In some respects the Q30 is a familiar beast, yet in others it’s quite different. Firing the diesel into life brings a familiar rumble to the cabin, one that can get loud once you pass 3000rpm. At a cruise, however, the Mercedes unit is much more subdued than it is in other recipients of this powerplant.
Active sound cancellation may help quieten the engine but it can’t hide the tyre roar and wind noise around the A-pillars. At least there’s plenty of poke, even from low revs. We can wholly believe the claimed 8.5sec 0-62mph sprint time, while the standard seven speed dual-clutch automatic gearbox makes good choices of ratio. Manual shifts are a little tardy even in Sport mode, however.
We tried the Q30 in both Premium Tech and Sport variants, the latter bringing racier styling and a 15mm suspension drop with 7% stiffer springs. The Premium Tech variant proved comfortable, although it displayed with more body roll than you might expect. Grip is good, with the front predictably letting go before the rear, which makes for stable if unexciting progress.
Sport models roll less but aren’t as comfortable; the stiffer springs mean you feel more of the road, although its bigger 19in wheels don’t help. It’s no more exciting to drive, but then this isn’t exactly a hot hatch wannabe. Instead, think more Audi S line and you’re about there. As for the steering, tall tyres blunt the response and it’s heavier than you might expect.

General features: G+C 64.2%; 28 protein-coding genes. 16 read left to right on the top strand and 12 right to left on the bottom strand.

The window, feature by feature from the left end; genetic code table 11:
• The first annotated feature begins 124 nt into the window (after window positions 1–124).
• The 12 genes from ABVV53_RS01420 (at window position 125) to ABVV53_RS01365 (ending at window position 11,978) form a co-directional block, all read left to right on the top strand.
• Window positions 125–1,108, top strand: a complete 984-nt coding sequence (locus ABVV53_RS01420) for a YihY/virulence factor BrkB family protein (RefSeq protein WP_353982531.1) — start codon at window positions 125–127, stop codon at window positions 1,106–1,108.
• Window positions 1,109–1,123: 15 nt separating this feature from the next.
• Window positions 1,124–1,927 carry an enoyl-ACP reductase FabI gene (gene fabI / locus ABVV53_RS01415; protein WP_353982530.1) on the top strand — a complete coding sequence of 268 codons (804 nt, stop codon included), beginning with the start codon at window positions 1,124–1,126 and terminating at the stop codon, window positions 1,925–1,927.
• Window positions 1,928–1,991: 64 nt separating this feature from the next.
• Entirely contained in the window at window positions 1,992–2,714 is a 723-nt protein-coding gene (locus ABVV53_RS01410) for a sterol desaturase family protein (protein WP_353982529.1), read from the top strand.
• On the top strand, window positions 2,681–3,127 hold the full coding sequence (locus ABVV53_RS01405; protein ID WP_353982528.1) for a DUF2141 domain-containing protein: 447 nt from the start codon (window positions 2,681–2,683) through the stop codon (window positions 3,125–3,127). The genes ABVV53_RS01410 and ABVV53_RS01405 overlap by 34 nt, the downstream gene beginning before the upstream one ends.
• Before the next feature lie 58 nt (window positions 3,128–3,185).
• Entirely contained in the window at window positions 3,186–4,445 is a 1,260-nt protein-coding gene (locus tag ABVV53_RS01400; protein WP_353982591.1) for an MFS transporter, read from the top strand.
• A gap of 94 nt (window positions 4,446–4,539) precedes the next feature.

Climb into the driver’s seat and there’s plenty of space even for the loftiest of occupants. Both the steering wheel and seat have plenty of adjustment, although the chairs could hold you better during keen cornering.
Initial impressions of quality are good, with plenty of squidgy plastics, tasteful trims and classy bits of metal. Further investigation reveals hard, unyielding plastic, but to be fair, it’s all fairly well hidden. The infotainment system looks nice enough but isn’t as easy to use as the best systems. Sat-nav is a £1400 option on most trim levels and isn’t the easiest to follow.
Depending on their stature, rear seat occupants may not be quite so happy as those in the front. There’s not a great deal of glass back there, while grown-ups will find their head brushing the ceiling and knees jammed up against the front seats. Overall, it’s pretty claustrophobic.